by Robert Giordano, updated 27 Jan 2006 12:10am
In The Mesmeric Revelation, Poe writes the following text:
"The matters of which man is cognizant, escape the senses in gradation. We have, for example, a metal, a piece of wood, a drop of water, the atmosphere, a gas, caloric, electricity, the luminiferous ether. Now we call all these things matter, and embrace all matter in one general definition ; but in spite of this, there can be no two ideas more essentially distinct than that which we attach to a metal, and that which we attach to the luminiferous ether. When we reach the latter, we feel an almost irresistible inclination to class it with spirit, or with nihility. The only consideration which restrains us is our conception of its atomic constitution ; and here, even, we have to seek aid from our notion of an atom, as something possessing in infinite minuteness, solidity, palpability, weight. Destroy the idea of the atomic constitution and we should no longer be able to regard the ether as an entity, or at least as matter. For want of a better word we might term it spirit. Take, now, a step beyond the luminiferous ether — conceive a matter as much more rare than the ether, as this ether is more rare than the metal, and we arrive at once (in spite of all the school dogmas) at a unique mass — an unparticled matter. For although we may admit infinite littleness in the atoms themselves, the infinitude of littleness in the spaces between them is an absurdity. There will be a point — there will be a degree of rarity, at which, if the atoms are sufficiently numerous, the interspaces must vanish, and the mass absolutely coalesce. But the consideration of the atomic constitution being now taken away, the nature of the mass inevitably glides into what we conceive of spirit. It is clear, however, that it is as fully matter as before. The truth is, it is impossible to conceive spirit, since it is impossible to imagine what is not. When we flatter ourselves that we have formed its conception, we have merely deceived our understanding by the consideration of infinitely rarified matter."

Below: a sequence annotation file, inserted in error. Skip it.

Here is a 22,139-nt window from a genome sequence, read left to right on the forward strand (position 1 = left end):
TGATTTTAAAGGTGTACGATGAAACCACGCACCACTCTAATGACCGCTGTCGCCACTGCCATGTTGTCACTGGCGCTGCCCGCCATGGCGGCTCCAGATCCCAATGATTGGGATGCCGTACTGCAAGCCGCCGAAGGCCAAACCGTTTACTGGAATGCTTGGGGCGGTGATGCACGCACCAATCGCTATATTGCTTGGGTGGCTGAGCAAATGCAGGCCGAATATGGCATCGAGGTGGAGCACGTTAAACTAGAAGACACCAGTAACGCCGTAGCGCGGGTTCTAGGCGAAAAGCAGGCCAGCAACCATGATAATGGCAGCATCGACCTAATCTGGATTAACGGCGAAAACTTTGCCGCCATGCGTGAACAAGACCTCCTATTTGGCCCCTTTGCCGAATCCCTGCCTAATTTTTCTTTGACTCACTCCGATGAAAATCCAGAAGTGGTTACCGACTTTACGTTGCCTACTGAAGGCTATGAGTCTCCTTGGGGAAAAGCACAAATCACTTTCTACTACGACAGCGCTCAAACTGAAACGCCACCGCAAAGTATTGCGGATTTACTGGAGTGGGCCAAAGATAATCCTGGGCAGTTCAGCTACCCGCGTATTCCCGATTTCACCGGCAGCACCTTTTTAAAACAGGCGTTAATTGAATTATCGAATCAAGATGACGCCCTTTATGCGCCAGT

What is Poe trying to tell us here? Among other things, it seems like Poe is questioning the validity of atomic theory. Today, a section of the scientific community is questioning this as well. As for spirits, I am convinced they exist. I also believe that spirits must follow the same laws of physics that every particle in the universe follows. Surely, science has not yet provided us with the proper atomic theory that can explain the composition of spirits.
I'll add more on this later...
- Rob G
03 Apr 2006 4:36am, smalley_72
"Where did Poe do must of his writing (in dark rooms, park, or public places)? Also, what time of day he like to write?"
03 Apr 2007 11:09am, jolo_zoologos
"Poe is not against the atomic theory. As a matter of fact, the idea of atoms constituting the universe is an essential tool in his cosmological essay, Eureka, where he shows that matter and spirit is both different and the same."
01 Dec 2007 10:44am, salvytrucha_15
"I think Edgar A Poe was a cool man!!!"
01 Oct 2008 4:53pm, life_is-cool
"Although Poe's poetry is dark, it makes me wonder if he actually is reflecting his life to it. Could it be his dire need to kill someone or could it be he had a really bad life. I read all about him but I still can't figure out why he had the thoughts he did."
27 Oct 2008 3:21pm, orryking
"this is really good but what does edgar allan poe do with all of these things exactly?"